Indigenous Rituals: Changing Practices for Cultural and Environmental Sustainability

By:
Mukta Latkar
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India is a land of rich culture and expressive festivals. Holy days and Holidays are enjoyed and celebrated with a great zeal. Of this the 10 day long Ganapati Festival in the cultural city of Pune in the progressive state of Maharashtra. have gained a global attraction. Everyone loves Lord Ganapati with his curving trunk, pot-belly and big flappy ears. He is the benevolent protector of the innocent, yet the ruthless destroyer of evil.

This festival celebrates the presence of the lord for 10 days from Ganeshchaturthi - (the fourth day of the month) to Anantchaturdashi – (the fourteenth day of the month). On the tenth day of the festival the lord is bid Adieu with the Immersion of the Idols in the waters. These magical 10 long days of Ganapati’s existence amongst the people and more importantly the immersion procession is Ritualistically and Religiously carried out with the same zeal and fervor, voluntarily and in good faith by one and all for hundreds of years now in the city of pune.

What makes this festival of much importance is that an clay or plaster of paris sculpted idol of the Lord Ganesh is brought in by every household of the city and town and state in addition to the various idols publicly worshipped. The immersion process and rituals therefore gain a very different scale with over lakhs of small size idols and hundreds of huge idols being immersed in waters on the 10th day.

Cultural and religious rules demand immersion of all idols in natural water sources. However the increasing number of idols with the ever increasing city population, the materials the idols are made of, the paints used for colouring them and most importantly the very less amount of waters that flow in the rivers greatly add to the pollutional aspects with irreparable damages to the well, lake and river Ecosystem.

Keeping the religious beliefs intact and ensuring the nature’s way of treatment of idols , but not by immersing the idols in rivers or wells is the theme of immersing them in the innumerable specially built immersion tanks built all along the river ghats and at numerous places all over the town. The Donation of the lord ganapati idol is also encouraged. The Pune Municipal Corporation, the Local Authority managing the festival puts up temporary immersion tanks at various places along the river. It also helps in transporting the donated idols to a nearby quarry. The floral offerings or the nirmalya are collected by the local authorities and used for making manure. This is used by the garden department of the corporation and also distributed to the citizens free of cost.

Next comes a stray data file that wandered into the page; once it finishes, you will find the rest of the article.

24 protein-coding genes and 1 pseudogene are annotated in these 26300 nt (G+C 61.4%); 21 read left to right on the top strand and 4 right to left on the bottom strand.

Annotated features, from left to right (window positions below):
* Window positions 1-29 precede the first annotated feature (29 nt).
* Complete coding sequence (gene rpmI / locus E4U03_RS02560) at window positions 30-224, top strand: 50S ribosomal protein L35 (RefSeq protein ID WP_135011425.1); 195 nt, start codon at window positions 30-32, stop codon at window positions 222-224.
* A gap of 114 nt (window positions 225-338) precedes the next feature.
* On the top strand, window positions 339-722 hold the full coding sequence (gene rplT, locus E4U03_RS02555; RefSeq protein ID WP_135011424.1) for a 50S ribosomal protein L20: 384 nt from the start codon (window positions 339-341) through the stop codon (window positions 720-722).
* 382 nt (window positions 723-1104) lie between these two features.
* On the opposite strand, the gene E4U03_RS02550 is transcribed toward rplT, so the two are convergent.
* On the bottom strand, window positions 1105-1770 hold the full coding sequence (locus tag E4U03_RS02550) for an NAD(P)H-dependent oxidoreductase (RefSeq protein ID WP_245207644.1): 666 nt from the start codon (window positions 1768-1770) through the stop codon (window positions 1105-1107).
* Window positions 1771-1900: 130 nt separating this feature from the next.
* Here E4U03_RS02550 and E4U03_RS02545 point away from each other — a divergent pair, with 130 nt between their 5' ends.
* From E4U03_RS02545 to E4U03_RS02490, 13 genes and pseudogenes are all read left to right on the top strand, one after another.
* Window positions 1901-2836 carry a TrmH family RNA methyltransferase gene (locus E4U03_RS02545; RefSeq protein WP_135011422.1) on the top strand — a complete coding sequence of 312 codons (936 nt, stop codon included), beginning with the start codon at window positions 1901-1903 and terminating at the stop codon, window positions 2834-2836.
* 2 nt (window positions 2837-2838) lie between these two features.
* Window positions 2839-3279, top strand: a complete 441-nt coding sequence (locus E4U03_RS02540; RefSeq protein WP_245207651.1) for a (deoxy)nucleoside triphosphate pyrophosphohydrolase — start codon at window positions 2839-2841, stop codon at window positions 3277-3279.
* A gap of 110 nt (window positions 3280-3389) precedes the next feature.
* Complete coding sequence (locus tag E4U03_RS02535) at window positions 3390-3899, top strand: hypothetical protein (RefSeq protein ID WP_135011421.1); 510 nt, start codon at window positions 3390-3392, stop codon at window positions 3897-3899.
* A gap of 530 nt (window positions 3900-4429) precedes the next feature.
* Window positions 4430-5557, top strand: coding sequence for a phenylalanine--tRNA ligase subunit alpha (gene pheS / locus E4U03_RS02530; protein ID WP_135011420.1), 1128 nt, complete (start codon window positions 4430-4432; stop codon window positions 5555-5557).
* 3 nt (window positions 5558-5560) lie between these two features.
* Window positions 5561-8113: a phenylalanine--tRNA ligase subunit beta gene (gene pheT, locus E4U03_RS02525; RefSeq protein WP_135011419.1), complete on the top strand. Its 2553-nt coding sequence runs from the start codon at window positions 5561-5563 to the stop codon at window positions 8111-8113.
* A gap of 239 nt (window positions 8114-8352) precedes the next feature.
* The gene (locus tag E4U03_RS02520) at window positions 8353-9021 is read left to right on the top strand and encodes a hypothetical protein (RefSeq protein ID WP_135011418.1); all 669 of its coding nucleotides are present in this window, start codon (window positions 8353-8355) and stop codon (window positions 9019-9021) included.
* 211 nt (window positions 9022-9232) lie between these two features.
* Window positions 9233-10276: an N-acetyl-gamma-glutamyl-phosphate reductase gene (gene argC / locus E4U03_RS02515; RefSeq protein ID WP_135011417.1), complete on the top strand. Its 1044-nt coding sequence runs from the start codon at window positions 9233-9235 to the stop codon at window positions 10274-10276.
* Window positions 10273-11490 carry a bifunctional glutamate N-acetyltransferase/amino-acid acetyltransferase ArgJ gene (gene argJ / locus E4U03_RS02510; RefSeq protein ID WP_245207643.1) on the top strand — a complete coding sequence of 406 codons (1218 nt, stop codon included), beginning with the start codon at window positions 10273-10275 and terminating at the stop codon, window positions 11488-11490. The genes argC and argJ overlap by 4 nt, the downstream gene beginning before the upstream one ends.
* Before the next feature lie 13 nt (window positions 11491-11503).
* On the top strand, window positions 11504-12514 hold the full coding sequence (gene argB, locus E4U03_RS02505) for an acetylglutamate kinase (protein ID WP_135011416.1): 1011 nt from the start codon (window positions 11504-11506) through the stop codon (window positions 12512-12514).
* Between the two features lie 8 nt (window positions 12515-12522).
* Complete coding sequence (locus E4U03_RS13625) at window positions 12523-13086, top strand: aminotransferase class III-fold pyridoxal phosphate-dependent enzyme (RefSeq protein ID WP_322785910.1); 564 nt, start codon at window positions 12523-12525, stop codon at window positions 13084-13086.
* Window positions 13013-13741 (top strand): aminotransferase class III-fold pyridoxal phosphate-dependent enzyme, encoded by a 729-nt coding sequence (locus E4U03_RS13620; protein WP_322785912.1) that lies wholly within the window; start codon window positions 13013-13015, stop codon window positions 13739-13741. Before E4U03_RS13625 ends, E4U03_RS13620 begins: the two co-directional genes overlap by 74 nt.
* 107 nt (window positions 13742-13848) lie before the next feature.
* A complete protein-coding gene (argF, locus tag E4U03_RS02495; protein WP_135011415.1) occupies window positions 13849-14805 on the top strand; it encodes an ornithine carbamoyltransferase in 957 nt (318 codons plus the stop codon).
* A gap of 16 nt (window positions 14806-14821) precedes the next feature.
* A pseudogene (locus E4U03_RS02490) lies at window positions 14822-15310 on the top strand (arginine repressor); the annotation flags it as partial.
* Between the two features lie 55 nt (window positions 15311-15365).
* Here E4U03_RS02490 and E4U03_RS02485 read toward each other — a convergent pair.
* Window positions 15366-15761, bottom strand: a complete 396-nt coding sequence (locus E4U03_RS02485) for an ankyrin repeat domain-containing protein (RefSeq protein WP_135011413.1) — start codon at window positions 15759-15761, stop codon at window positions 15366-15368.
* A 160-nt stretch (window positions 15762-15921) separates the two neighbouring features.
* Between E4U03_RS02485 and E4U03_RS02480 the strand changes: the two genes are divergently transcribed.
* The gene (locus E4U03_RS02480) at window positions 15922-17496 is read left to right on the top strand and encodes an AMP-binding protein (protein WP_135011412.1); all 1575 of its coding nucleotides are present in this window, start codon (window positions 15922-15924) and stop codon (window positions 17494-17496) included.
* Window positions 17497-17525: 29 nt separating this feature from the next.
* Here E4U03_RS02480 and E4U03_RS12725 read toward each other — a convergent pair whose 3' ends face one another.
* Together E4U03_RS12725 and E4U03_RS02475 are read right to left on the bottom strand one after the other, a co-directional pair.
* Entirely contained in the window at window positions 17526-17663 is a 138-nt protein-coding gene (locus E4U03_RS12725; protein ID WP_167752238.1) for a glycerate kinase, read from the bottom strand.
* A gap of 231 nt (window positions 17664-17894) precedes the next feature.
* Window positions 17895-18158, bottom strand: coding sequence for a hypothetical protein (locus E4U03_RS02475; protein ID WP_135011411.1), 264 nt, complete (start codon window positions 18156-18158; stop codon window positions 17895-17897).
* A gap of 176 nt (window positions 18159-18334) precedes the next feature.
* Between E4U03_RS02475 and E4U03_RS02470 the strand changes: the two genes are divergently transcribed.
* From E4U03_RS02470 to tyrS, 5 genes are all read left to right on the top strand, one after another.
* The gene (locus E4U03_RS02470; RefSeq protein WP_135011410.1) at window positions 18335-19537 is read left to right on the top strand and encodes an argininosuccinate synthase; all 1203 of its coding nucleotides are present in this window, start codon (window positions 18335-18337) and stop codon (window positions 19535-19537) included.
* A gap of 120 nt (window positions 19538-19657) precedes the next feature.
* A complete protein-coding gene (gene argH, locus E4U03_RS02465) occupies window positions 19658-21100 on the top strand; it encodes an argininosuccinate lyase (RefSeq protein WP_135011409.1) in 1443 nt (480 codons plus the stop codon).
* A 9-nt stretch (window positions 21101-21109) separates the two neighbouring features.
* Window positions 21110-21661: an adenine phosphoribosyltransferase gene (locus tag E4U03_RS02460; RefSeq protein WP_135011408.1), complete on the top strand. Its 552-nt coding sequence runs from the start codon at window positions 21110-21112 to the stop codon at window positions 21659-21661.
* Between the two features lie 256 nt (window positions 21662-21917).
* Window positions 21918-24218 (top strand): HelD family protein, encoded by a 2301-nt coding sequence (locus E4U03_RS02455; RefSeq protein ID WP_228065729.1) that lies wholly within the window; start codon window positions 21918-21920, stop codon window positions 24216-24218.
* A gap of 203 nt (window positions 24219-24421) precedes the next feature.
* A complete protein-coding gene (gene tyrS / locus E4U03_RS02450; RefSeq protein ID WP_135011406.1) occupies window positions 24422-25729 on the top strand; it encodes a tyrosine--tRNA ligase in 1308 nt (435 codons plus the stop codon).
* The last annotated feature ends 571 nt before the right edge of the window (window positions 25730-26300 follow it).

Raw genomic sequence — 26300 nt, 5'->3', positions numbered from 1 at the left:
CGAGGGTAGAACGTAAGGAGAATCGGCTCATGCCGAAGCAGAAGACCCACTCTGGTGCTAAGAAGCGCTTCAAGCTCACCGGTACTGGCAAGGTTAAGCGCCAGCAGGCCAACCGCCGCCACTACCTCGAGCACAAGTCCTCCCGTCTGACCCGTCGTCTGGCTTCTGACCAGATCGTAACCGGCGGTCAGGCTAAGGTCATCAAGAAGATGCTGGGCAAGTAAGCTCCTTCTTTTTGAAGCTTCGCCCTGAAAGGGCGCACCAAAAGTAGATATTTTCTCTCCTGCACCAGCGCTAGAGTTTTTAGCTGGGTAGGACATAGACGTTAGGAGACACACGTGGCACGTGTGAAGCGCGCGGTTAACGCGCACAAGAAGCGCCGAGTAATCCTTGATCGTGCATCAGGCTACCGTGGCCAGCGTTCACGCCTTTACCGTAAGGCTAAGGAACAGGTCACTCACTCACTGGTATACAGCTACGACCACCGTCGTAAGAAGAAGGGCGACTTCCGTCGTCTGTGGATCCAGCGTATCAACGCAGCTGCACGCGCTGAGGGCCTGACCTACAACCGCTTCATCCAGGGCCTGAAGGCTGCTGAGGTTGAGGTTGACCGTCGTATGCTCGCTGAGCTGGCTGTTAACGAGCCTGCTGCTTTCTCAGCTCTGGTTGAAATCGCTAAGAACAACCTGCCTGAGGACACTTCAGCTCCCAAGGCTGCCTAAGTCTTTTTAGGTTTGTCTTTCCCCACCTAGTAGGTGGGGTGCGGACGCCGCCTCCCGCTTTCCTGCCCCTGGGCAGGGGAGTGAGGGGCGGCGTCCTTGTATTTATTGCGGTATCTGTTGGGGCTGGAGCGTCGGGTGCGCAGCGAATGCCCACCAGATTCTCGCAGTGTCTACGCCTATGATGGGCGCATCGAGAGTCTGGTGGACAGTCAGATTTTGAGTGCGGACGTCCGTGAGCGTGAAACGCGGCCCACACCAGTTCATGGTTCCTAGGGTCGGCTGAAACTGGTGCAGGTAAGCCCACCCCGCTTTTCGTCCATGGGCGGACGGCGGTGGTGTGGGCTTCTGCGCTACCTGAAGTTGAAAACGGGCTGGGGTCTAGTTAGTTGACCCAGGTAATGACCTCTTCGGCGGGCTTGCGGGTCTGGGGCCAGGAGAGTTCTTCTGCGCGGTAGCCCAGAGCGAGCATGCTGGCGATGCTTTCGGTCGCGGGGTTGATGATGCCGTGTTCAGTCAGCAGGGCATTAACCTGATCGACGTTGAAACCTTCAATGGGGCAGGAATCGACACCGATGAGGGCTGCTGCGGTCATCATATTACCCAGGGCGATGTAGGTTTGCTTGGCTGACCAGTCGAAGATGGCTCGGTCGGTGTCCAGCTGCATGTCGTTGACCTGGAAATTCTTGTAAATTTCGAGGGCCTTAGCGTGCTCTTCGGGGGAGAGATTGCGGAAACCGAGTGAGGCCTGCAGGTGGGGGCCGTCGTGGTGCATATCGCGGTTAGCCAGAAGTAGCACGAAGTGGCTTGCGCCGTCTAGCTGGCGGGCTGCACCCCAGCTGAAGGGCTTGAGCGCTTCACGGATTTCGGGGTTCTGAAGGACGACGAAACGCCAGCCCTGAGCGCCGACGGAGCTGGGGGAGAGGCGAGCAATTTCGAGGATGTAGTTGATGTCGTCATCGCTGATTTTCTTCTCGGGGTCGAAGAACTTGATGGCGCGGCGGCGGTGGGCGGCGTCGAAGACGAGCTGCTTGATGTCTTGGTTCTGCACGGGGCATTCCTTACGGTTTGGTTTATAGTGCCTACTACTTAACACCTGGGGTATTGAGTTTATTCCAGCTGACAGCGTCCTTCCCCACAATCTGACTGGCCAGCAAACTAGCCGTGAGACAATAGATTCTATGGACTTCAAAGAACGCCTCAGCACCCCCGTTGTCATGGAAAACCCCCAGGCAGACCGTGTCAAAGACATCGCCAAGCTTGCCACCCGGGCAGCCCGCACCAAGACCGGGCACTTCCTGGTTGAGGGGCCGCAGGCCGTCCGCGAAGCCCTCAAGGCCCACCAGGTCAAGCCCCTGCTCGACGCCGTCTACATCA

All efforts are initiated to keep the Ritualistic Concepts Intact with modifications to suit the changing sustainability concerns. The festival off-late have taken on an Environmentally Friendly approach with authorities and organisations getting together to ensure that the aquatic ecosystems and urban rivers do not get polluted while religious sentiments are honored. Due credit also goes to the conscious citizens who take all the efforts to uphold the religious sentiments and traditional values of the age-old traditions and yet contribute religiously to the cause with a sustainable attitude. The measures adopted are environmental and culturally responsive with the ecological situations addressed by the peoples initiative aided with the institutional governance.


Keywords: Festivals, Religion, Rituals, Culture and Environmental Concerns
Stream: Cultural Sustainability
Presentation Type: Virtual Presentation in English
Paper: A paper has not yet been submitted.


Mukta Latkar

Lecturer, Bharati Vidyapeeth, University College of Architecture, Pune
India


Ref: S06P0405